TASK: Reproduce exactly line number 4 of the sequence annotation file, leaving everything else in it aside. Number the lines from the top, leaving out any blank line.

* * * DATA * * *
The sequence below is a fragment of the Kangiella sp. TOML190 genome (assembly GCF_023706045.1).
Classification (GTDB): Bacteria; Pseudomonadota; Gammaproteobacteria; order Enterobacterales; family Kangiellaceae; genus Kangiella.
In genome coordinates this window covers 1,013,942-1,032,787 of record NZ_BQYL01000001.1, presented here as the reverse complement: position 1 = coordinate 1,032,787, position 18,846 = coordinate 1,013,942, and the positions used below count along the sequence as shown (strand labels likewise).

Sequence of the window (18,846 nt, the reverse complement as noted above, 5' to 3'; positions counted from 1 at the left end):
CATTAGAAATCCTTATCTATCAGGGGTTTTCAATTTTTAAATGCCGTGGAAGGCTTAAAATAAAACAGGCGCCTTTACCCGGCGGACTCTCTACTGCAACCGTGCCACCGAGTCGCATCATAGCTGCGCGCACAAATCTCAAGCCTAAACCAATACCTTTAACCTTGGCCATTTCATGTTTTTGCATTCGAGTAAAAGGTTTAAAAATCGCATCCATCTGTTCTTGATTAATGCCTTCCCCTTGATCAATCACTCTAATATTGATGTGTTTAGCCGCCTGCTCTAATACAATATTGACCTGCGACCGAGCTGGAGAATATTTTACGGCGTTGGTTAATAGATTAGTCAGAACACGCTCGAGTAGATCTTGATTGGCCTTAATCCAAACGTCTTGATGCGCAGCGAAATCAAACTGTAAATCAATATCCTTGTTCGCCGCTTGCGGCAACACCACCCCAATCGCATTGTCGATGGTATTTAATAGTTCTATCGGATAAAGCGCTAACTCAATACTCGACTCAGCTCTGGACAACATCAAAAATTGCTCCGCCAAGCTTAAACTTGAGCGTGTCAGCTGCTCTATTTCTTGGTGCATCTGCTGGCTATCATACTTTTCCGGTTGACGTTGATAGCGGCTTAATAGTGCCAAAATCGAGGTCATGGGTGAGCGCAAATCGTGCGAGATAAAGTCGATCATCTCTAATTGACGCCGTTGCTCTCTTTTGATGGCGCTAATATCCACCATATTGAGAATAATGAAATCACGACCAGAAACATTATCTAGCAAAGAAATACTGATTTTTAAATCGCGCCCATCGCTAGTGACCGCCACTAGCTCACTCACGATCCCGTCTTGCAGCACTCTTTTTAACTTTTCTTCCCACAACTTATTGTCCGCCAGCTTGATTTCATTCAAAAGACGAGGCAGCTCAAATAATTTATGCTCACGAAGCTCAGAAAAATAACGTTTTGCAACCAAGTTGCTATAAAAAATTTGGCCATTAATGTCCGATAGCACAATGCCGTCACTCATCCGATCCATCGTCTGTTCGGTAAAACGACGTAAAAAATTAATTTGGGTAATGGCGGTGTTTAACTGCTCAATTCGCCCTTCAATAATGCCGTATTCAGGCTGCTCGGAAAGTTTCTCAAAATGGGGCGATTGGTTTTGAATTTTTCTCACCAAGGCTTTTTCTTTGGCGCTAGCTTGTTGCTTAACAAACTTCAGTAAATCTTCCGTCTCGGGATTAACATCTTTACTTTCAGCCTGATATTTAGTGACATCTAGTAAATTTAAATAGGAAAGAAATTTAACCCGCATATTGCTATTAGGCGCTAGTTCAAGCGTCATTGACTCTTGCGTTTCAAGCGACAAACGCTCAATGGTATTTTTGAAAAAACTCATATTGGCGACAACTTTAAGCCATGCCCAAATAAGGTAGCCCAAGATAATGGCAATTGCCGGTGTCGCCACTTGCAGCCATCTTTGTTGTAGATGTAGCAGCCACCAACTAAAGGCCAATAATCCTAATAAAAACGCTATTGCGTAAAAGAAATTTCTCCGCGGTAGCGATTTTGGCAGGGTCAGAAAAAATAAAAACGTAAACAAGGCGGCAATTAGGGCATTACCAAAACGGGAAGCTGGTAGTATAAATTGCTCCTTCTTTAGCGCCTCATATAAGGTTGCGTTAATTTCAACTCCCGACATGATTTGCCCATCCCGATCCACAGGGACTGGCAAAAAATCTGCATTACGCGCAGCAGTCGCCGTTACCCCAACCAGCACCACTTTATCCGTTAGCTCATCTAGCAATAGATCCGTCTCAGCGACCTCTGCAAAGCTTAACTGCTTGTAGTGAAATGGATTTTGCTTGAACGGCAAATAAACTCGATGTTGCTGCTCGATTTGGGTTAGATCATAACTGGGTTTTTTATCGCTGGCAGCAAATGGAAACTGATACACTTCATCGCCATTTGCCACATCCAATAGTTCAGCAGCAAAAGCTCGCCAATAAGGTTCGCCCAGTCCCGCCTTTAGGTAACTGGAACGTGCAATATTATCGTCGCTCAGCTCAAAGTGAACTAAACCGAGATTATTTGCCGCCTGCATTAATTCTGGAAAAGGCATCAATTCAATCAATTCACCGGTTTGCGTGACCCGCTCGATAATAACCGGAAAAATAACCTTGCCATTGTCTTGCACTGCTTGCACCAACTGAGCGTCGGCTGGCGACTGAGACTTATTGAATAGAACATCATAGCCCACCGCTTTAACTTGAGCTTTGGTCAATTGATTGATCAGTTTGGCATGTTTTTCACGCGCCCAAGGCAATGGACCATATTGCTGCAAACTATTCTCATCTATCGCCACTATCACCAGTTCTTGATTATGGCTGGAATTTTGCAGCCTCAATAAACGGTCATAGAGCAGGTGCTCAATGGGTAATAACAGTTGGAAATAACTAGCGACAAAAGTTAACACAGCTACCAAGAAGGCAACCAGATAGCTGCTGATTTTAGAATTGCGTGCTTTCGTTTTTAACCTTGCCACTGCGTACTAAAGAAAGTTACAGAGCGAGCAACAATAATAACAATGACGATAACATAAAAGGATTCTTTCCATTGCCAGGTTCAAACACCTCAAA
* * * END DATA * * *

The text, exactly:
Sequence of the window (18,846 nt, the reverse complement as noted above, 5' to 3'; positions counted from 1 at the left end):